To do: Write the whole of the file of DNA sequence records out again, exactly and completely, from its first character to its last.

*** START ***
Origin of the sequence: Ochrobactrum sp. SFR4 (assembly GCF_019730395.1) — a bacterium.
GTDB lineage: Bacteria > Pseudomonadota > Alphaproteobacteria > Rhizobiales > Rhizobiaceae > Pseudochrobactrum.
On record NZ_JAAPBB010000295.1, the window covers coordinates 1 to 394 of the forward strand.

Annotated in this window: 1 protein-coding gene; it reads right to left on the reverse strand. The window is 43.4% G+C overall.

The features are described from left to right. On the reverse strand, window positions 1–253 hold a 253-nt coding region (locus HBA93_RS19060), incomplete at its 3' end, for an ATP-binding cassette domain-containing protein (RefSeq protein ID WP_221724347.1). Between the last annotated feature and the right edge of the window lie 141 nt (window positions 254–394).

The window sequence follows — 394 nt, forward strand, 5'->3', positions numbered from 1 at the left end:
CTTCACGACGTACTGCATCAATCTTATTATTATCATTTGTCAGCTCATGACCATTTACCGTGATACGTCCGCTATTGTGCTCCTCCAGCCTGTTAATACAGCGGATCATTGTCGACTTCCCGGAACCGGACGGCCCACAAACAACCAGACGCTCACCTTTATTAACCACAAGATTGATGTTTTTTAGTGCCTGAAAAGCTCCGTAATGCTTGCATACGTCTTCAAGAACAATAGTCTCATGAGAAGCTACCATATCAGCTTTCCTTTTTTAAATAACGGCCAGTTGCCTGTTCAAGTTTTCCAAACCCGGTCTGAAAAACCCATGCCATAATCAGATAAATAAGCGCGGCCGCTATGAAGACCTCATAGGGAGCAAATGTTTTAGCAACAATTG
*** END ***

Origin of the sequence: Ochrobactrum sp. SFR4 (assembly GCF_019730395.1) — a bacterium.
GTDB lineage: Bacteria > Pseudomonadota > Alphaproteobacteria > Rhizobiales > Rhizobiaceae > Pseudochrobactrum.
On record NZ_JAAPBB010000295.1, the window covers coordinates 1 to 394 of the forward strand.

Annotated in this window: 1 protein-coding gene; it reads right to left on the reverse strand. The window is 43.4% G+C overall.

The features are described from left to right. On the reverse strand, window positions 1–253 hold a 253-nt coding region (locus HBA93_RS19060), incomplete at its 3' end, for an ATP-binding cassette domain-containing protein (RefSeq protein ID WP_221724347.1). Between the last annotated feature and the right edge of the window lie 141 nt (window positions 254–394).

The window sequence follows — 394 nt, forward strand, 5'->3', positions numbered from 1 at the left end:
CTTCACGACGTACTGCATCAATCTTATTATTATCATTTGTCAGCTCATGACCATTTACCGTGATACGTCCGCTATTGTGCTCCTCCAGCCTGTTAATACAGCGGATCATTGTCGACTTCCCGGAACCGGACGGCCCACAAACAACCAGACGCTCACCTTTATTAACCACAAGATTGATGTTTTTTAGTGCCTGAAAAGCTCCGTAATGCTTGCATACGTCTTCAAGAACAATAGTCTCATGAGAAGCTACCATATCAGCTTTCCTTTTTTAAATAACGGCCAGTTGCCTGTTCAAGTTTTCCAAACCCGGTCTGAAAAACCCATGCCATAATCAGATAAATAAGCGCGGCCGCTATGAAGACCTCATAGGGAGCAAATGTTTTAGCAACAATTG